Public gets information from government leaks
"Top Secret" is government's way of sometimes hiding embarrassing facts from the public that are not necessarily matters of national security.
The Justice Department, on behalf of the Bush administration, targeted U.S. Sen. Richard Shelby, R-Tuscaloosa, as the source of a leak concerning lax security the day before Sept. 11, 2001.
After a lengthy investigation, the Senate Ethics Committee apparently is ending the case without citing the senator or anyone.
Whether the senator leaked the information to two television networks or someone else did the job, it was information the public deserved.
The National Security Agency intercepted two messages in Arabic on Sept. 10 but didn't translate them until Sept. 12, the day after three hijacked jetliners flew into the twin towers of the World Trade Center and the Pentagon.
What did the messages say?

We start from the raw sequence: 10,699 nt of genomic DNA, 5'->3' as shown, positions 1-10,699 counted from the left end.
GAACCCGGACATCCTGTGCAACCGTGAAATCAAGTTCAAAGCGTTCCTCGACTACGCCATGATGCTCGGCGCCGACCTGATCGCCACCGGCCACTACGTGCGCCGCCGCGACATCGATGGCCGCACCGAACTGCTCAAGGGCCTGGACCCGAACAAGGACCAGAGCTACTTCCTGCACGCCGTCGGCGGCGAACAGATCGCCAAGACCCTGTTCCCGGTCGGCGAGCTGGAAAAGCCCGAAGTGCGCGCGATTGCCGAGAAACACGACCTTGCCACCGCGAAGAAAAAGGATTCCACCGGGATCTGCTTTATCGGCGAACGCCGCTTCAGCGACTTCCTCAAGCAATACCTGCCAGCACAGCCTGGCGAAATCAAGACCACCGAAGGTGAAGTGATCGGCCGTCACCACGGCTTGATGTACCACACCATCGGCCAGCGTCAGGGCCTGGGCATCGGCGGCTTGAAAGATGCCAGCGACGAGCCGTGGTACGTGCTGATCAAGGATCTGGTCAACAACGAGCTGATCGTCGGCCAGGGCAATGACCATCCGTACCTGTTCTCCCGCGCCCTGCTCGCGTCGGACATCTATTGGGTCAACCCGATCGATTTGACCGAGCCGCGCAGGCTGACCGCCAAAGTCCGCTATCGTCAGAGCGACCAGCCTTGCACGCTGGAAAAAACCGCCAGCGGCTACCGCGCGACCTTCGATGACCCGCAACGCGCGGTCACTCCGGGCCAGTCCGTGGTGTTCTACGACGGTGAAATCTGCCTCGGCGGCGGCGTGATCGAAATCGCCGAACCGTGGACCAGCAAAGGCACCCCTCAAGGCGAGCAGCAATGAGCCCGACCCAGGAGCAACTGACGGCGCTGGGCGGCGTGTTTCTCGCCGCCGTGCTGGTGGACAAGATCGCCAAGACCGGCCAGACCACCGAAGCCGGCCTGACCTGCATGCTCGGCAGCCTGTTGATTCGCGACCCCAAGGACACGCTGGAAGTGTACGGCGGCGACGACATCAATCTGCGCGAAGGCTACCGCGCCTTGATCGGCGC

"The match begins tomorrow," one said.
"Tomorrow is zero day," the other read.
Chilling words considering the attacks may have been the worst ever on American soil.
The administration argued that disclosing the information tipped off terrorists that our guys compromised their channels of communication.
Perhaps so, but it also alerted the American people to the fact that our national security was extremely lax the day before the attacks.
There is only circumstantial evidence that the senator, who was vice chairman of the Intelligence Committee at the time, disclosed the information, and that wasn't good enough to blame the senator.
Even if it had been, the public deserved to know. Being worried about compromising intelligence the day after Sept. 11, is like locking the barn door after thieves steal the horse.
The government targeting of Shelby was about cover-up, not security.